Have you ever noticed how some professions seem to advertise very little? When is the last time you saw an ad for a doctor? What would that ad even look like? Consider all the things they can’t say in an ad. They can’t promise that they will heal you. They can’t promise that they will order a single test. They can’t guarantee the amount of time they will spend with you. Nor, can they warrantee any treatment they provide or prescription they write. They can’t even imply that they are better than any other doctor. There is not a lot that doctors can advertise. Yet, the physician business seems to be doing just fine.
The legal profession is a bit more cutthroat, but with all the same marketing challenges of the medical industry. An attorney cannot advertise that she is better than any other attorney. She cannot promise that you will win your case, how much money you will win if you do win your case, whether or not she will even take your case, or any indication about the time frame for your case’s completion. When a person is looking for an lawyer, these are some of the things they want to know.
The Customer’s Dilemma
If you think attorneys have a hard time advertising, normal humans have an even harder time deciding how to choose which attorney to hire. Turn to the Yellow Pages, and they will often choose the one that appears first, or the one with the biggest ad. On television, the situation is even worse. It seems they are supposed to choose the one who yells the loudest.
The Internet offers consumers a more organized option, with Yelp reviews and testimonials for companies in virtually any city. The detailed reviews and customer opinions are out there for all to see. Some are good. Some are bad. No amount of artifice can hide what people really think about a particular product or service. An overall positive rating in that context is more valuable than a full-page ad in a directory.
Still, even online reviews are not perfect. There are many ways to game the system that can never be fully addressed. Positive comments can be commissioned by the business. Recruiting friends and family for this purpose is a common practice. It is also common for negative reviews to come from competitors with an axe to grind. The rating does not tell the full story. A person still has to read the comments and be discerning about which are useful, and which should be tossed out. Still, online reviews are among the best ways to know which product or service to try.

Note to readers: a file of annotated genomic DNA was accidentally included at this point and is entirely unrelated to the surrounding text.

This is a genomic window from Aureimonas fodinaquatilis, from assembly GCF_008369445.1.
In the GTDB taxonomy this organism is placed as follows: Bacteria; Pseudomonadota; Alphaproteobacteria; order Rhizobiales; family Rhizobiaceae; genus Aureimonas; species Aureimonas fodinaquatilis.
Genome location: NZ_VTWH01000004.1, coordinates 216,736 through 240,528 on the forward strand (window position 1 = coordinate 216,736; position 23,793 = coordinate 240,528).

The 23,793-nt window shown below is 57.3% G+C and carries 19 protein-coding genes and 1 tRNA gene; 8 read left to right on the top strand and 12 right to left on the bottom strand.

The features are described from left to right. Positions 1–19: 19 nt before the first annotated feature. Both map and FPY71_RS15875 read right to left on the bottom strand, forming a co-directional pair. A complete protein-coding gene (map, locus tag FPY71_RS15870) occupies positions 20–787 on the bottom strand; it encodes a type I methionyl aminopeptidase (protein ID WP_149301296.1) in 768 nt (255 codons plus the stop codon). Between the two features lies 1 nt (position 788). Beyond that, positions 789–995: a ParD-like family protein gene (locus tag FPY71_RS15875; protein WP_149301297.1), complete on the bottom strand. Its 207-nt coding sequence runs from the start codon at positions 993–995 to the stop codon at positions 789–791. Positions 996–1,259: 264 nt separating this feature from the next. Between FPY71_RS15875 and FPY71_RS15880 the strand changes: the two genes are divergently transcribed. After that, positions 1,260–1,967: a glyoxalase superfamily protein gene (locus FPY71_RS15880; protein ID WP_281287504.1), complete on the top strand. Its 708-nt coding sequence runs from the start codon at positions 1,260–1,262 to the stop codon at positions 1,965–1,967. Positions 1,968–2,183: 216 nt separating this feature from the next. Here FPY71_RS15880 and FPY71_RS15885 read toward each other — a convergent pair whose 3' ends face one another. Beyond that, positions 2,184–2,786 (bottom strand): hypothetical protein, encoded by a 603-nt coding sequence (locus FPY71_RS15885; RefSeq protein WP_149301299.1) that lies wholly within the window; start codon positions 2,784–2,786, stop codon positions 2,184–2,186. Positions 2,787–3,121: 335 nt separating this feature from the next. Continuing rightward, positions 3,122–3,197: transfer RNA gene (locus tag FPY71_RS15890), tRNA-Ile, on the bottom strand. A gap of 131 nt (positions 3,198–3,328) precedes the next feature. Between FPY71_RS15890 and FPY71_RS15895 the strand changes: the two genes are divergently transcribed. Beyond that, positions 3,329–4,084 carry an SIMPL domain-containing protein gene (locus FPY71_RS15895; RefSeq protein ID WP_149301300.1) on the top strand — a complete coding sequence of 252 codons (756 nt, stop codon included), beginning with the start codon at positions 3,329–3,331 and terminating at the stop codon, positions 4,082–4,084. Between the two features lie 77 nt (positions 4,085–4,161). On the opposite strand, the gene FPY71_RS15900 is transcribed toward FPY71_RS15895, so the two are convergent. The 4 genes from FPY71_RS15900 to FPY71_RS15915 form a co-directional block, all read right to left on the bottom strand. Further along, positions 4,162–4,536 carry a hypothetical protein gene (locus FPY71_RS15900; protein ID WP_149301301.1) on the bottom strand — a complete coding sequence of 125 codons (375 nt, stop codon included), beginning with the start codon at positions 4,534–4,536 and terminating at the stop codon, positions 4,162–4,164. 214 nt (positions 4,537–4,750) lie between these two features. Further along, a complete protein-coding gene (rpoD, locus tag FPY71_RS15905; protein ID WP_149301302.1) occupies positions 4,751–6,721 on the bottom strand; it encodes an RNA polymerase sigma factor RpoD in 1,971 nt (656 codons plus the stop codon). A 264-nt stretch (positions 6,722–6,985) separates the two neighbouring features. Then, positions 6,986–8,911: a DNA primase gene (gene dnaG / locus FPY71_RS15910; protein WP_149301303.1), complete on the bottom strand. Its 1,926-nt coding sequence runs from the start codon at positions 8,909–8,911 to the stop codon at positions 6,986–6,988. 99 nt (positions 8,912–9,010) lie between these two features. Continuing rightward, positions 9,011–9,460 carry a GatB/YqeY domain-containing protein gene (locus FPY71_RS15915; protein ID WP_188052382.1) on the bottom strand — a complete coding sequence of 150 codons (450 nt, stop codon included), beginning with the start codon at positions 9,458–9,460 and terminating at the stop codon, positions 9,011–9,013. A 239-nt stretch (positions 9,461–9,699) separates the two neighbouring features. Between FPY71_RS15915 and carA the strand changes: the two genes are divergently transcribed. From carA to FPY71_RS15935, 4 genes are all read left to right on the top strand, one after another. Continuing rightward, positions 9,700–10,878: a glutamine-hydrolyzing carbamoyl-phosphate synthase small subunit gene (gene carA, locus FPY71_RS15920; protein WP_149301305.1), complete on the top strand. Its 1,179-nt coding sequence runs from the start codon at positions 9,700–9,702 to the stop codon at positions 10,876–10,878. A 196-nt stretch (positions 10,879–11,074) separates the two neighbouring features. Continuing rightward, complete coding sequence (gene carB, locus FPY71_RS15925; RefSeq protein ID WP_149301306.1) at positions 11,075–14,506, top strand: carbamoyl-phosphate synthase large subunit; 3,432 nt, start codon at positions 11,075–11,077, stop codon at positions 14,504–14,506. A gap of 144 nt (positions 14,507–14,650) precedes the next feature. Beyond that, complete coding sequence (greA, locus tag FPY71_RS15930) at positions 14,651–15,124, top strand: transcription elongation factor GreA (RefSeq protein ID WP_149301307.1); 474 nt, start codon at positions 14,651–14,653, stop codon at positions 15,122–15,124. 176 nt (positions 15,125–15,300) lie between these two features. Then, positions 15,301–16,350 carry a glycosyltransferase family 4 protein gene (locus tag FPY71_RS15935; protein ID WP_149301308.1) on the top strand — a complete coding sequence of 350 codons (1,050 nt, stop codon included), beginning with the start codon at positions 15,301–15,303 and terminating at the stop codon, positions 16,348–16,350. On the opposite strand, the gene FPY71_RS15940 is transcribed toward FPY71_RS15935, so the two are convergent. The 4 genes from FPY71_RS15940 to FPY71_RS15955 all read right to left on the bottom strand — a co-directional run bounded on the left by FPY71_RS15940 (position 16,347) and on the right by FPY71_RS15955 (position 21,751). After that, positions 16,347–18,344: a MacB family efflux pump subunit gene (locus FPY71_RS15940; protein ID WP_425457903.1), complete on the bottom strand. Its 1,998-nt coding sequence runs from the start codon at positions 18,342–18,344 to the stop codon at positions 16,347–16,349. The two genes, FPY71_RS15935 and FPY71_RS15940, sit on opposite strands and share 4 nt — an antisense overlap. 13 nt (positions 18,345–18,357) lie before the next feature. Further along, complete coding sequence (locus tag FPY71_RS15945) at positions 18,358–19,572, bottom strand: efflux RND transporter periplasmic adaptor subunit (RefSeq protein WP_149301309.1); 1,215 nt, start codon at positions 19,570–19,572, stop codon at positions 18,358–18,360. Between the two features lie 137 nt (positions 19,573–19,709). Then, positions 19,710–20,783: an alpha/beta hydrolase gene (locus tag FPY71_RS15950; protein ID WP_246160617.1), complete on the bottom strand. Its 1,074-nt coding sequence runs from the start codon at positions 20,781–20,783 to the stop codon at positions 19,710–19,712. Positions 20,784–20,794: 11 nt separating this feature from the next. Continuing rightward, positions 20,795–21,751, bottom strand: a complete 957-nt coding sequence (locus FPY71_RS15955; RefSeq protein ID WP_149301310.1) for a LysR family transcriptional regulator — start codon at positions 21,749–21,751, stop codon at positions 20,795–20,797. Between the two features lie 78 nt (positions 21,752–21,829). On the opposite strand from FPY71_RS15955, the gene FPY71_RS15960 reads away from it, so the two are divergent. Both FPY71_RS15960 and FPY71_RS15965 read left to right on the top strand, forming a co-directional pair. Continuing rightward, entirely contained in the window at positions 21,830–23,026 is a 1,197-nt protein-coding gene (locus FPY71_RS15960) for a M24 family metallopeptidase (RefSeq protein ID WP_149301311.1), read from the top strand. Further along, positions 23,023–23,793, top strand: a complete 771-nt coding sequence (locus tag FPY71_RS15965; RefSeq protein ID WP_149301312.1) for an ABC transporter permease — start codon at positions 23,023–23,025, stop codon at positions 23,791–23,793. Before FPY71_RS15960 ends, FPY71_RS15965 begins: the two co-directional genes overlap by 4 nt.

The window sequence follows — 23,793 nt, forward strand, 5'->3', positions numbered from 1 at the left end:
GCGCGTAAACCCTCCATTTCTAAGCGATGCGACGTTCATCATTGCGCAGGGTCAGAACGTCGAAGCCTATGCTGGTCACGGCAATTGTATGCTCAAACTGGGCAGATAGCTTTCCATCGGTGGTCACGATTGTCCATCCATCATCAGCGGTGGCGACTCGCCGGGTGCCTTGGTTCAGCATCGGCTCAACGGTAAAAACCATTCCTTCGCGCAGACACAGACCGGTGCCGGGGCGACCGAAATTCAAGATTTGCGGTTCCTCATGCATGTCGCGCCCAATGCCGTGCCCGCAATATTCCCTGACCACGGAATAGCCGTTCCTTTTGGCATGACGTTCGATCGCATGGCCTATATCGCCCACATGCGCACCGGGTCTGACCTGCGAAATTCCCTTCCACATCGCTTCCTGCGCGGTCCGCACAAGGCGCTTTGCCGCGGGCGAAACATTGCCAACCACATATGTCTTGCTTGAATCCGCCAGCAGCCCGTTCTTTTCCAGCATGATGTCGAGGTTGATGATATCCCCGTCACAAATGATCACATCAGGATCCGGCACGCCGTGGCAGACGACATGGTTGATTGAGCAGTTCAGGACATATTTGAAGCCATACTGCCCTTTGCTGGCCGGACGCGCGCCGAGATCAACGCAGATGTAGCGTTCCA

Customer-Centric Advertising Means Solving the Customer’s Problem
Many businesses make the mistake of advertising to solve their own problem. This is understandable, but fatal. Some of the problems that might prompt you to advertise are:
You need more clients
You are not making enough money
You want to build your resume and make partner at a big firm
All of these are valid concerns. Unfortunately, your potential clients could care less. They will not choose you to help you with your business problem. They will choose you because they need help with theirs. Among those problems:
They are afraid, confused, desperate, and emotionally vulnerable
They don’t know the first thing about their legal rights
They stand to lose a lot of money
They know they have a problem. But they don’t know where to turn
Focus your advertising energy on addressing your potential client’s problem for a better return on your advertising investment. If attorneys did more of this, they would find less reason to yell at a TV camera.
You Are the Real Product, Not Your Legal Services
In marketing, it is axiomatic that the goods and services you sell are not your real product. It is usually a fatal mistake to think otherwise. If you really believe that the only thing you have on offer is legal services, then you will never be able to advertise effectively. Everyone in the legal profession has legal services to sell. You have to have something more than that.
Fortunately, you do. With or without your help, your prospective client is going to get legal services. The only thing in question is if those services will come from you. The difference between your services and the services of the attorney down the street is you. In the end, you are the only thing you are really selling. What is it about you that would cause someone to hire you? That is the question you should be answering.
Do you inspire emotional stability and serenity? Perhaps you should, because your clients are emotionally vulnerable. Talking incessantly about your many wins may be less effective than you think. Everyone wants to win. But initially, what they need more than a win is emotional centering, reassurance, and confidence that someone has their back. Try selling that.
While their expectations may be low, the customer would like to believe that they will find someone who cares about them. For some reason, doctors are assumed to have gone into medicine because they care about people. This perception may not represent truth. But it is definitely the perception. Attorneys are not gifted with this perception. No one assumes that an attorney cares about them. The attorney that does care, and who successfully conveys that is the one who wins the hearts of customers. In the end, that win count may be more important than courtroom wins.
This is not to minimize the problem. Marketing for the legal industry is tough. But better marketing is definitely possible when the customer’s dilemma informs the marketing, and when the legal professional remembers the real product. Oh… and no more yelling in TV ads.